Magic, like many card and board games, is a game with a rule set that is regularly overwritten by rules set by its pieces. As a basic example, the game says that when a creature attacks, another creature can block it. But the rules of Menace overwrite that; now, it requires two creatures to block it instead. This is one of the things that makes Magic so exciting; it is fundamentally a game that breaks its own rules more often than it follows them. However, there are certain rules that cannot be broken without undermining the game. The mana system, the color pie, and the mix of strategy and variance are vital. This is what draws players to Magic in the same way that the pure strategy and complete absence of chance draws players to chess. Chess players would primarily hate the Zeus piece not because it was too powerful, but because it undermines the very essence of chess; by introducing randomness, it turns it into a new game.
When Wizards introduced planeswalkers, this was a fear that many competitive players had. The planeswalker card type violates the mana rule of the game. After an initial investment, planeswalker loyalty abilities are free. Every turn, the player who controls a planeswalker is able to get a free advantage that the other player doesn't. All card types occasionally offer advantages without the payment of mana; what distinguishes planeswalkers is that every planeswalker generates this mana-free advantage.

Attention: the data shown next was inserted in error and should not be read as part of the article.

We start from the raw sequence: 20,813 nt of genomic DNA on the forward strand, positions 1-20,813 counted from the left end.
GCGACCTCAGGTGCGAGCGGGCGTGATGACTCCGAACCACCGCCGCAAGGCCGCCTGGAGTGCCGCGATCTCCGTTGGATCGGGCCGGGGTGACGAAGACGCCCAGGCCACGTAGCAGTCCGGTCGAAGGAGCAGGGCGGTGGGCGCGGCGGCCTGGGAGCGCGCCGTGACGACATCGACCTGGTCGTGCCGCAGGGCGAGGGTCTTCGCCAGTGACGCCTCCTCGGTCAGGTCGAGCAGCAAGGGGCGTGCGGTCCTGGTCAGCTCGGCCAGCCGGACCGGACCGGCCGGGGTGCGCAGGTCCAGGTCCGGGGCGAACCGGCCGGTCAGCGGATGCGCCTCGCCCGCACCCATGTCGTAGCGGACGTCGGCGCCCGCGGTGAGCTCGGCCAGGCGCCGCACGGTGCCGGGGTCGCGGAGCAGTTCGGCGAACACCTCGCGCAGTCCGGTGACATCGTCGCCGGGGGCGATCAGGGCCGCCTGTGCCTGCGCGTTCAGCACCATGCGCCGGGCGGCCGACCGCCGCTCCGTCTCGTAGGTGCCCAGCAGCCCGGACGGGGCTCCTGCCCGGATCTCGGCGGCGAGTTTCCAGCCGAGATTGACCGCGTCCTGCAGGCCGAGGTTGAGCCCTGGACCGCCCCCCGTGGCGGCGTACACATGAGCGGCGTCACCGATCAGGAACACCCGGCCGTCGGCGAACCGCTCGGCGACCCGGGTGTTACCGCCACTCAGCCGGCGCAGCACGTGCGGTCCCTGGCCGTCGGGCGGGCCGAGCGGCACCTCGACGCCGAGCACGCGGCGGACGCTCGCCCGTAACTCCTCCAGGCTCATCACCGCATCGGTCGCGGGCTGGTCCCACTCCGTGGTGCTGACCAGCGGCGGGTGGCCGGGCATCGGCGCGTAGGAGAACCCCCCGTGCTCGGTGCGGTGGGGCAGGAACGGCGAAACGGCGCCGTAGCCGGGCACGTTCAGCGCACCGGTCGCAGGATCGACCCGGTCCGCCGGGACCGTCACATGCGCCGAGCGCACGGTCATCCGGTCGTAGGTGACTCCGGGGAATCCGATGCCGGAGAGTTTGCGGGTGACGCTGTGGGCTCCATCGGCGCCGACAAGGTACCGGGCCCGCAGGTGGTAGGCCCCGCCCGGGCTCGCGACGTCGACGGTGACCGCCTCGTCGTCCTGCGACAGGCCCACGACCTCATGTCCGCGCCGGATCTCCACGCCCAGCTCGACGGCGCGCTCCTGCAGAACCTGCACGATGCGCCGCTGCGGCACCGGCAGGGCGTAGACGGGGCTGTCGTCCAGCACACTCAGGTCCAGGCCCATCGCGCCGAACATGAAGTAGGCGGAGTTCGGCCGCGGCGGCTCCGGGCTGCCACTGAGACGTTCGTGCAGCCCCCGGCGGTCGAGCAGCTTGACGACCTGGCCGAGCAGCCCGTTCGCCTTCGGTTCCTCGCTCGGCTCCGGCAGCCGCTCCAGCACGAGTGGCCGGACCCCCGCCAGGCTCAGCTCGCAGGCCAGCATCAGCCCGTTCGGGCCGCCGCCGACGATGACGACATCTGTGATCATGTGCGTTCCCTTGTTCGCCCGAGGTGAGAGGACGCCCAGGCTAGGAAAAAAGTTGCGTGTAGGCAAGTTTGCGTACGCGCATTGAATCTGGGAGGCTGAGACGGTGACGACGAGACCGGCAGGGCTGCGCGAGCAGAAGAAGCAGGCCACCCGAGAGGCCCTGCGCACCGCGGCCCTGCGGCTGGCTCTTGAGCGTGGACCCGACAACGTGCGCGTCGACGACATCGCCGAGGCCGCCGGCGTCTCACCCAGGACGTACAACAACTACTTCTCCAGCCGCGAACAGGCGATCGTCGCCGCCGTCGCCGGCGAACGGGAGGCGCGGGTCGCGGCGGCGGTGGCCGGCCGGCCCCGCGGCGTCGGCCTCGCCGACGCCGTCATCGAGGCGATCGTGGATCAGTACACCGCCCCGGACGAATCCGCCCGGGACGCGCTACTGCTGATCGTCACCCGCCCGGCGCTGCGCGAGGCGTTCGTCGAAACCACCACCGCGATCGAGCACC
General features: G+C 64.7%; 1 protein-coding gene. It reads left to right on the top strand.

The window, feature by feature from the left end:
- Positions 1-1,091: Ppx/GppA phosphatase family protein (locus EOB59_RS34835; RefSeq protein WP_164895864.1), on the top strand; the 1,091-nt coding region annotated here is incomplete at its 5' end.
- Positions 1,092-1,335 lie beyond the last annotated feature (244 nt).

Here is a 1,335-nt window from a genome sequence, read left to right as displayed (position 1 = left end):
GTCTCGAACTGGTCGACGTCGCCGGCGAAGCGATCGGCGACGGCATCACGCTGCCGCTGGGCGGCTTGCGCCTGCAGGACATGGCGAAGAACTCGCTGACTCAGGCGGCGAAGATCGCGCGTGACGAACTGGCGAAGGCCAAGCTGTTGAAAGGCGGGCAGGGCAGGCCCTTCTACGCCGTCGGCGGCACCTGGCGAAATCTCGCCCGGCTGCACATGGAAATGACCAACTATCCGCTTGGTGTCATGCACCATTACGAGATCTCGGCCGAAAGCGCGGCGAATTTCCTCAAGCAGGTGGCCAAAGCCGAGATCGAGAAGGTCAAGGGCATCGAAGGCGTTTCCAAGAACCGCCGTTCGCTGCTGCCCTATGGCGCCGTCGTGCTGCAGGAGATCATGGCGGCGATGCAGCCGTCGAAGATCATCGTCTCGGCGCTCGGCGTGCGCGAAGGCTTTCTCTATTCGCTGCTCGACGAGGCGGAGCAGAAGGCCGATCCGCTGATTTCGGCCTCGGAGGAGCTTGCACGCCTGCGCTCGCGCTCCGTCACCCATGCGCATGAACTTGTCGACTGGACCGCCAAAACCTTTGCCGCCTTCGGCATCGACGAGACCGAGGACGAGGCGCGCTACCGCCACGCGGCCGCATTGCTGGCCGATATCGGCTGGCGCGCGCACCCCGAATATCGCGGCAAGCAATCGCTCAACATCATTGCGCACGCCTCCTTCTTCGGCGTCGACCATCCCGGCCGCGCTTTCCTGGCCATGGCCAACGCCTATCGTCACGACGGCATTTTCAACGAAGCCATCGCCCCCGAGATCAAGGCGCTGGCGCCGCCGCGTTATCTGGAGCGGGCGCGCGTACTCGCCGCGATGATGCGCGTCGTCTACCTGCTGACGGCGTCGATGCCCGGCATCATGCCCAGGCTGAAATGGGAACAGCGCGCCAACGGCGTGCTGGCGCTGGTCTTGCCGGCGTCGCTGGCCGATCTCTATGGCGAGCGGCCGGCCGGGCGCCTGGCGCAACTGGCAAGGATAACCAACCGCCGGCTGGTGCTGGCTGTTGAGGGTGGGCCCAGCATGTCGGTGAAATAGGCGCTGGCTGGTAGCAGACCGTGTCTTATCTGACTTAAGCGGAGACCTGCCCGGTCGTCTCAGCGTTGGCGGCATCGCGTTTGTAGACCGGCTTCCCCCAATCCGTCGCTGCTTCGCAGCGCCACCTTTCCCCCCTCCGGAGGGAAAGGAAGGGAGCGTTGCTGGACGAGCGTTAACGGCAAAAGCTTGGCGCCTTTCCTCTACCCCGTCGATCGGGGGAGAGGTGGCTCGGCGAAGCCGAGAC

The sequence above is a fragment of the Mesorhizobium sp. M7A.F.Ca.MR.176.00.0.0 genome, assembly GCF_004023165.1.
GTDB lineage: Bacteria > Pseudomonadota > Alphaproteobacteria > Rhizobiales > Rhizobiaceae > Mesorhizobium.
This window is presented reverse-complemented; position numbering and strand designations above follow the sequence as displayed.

I am not arguing that planeswalkers should not exist, only that they are intrinsically dangerous and need to be tested more rigorously than other card types. Colorless artifacts, which also subvert a foundational rule of the game (the color pie), require similar attention. In the beginning, Wizards played it very safe. Check out the first generation of planeswalkers, printed in Lorwyn.
Mark Rosewater has said before that planeswalkers have very narrow design space relative to other card types. This is because they are confined to abilities that are not broken if they do not cost mana. Wizards' struggles with the card type become apparent as you move to the present day, with Jace, the Mind Sculptor, seemingly every Teferi printed, Oko, Thief of Crowns, Narset, Parter of Veils, Karn, the Great Creator, and Nissa, Who Shakes the World warping formats around themselves, lending credence to the fear that planeswalkers would turn Magic into a different game. Nevertheless, planeswalkers remain immensely popular among the playerbase, and are well-worth their trouble for WotC. I'll go more into planeswalker design in another article, but how does all of this come back to Companions?
Colorless artifacts violate the color pie, planeswalkers violate the mana system, and Companions violate the variance of the game. Colorless artifacts have an automatic cap on power level lest they become played by every deck, and planeswalkers have an automatic cap on design space of loyalty abilities lest they generate things for free that really need to cost mana. While many cards mitigate variance (card draw, draw smoothing, tutors, etc) none of them go as far as Companions toward removing it.
When Wizards decided that Tutors were too unfun, leading to repetitive gameplay, they didn't adjust their cost; they stopped printing them with frequency. This is why the Companion fix confuses me.